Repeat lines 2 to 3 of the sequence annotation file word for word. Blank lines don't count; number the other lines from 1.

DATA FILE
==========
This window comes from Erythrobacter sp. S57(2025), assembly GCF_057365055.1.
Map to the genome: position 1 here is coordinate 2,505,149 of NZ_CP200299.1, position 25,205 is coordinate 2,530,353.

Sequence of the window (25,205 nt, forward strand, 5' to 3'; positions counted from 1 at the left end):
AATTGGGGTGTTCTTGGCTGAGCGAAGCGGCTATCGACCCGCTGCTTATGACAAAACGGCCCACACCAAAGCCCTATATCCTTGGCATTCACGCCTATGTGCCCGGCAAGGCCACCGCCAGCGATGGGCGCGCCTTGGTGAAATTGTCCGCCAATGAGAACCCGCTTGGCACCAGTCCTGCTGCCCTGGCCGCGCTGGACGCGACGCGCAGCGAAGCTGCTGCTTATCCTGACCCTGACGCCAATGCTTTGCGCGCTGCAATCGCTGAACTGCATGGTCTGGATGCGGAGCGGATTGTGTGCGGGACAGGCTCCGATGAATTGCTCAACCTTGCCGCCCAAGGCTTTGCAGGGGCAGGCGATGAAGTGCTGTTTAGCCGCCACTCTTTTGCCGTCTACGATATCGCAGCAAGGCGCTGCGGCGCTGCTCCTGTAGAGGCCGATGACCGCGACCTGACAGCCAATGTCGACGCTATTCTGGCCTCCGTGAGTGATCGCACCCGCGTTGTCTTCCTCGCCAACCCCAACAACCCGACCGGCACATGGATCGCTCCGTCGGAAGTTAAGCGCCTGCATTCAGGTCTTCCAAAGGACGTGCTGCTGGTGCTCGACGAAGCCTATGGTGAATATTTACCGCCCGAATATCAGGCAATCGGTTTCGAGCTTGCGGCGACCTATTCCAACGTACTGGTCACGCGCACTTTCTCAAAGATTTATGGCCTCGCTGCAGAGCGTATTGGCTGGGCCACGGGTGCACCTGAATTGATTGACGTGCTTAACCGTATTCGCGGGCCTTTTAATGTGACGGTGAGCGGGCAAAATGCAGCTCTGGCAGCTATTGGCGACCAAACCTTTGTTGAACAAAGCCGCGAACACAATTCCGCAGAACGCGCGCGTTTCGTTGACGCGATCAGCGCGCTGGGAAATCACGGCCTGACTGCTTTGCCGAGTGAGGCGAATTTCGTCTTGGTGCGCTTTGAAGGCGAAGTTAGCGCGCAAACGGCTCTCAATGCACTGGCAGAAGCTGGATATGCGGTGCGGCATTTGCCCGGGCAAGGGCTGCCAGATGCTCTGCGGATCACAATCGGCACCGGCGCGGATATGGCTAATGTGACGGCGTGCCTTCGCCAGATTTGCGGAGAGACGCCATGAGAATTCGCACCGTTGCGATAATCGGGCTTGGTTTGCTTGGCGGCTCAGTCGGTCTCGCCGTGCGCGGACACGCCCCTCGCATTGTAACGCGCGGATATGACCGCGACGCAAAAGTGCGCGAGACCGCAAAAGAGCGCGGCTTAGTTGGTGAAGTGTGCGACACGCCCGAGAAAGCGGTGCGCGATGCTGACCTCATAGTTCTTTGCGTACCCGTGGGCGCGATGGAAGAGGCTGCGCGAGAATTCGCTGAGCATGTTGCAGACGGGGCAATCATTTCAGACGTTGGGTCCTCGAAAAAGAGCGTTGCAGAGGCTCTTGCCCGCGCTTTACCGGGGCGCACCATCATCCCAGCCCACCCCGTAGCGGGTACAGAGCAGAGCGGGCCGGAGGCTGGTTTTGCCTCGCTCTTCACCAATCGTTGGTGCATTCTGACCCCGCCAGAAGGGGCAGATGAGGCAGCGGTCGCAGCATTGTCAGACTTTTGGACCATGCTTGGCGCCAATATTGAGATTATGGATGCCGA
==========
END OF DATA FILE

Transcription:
Map to the genome: position 1 here is coordinate 2,505,149 of NZ_CP200299.1, position 25,205 is coordinate 2,530,353.

Sequence of the window (25,205 nt, forward strand, 5' to 3'; positions counted from 1 at the left end):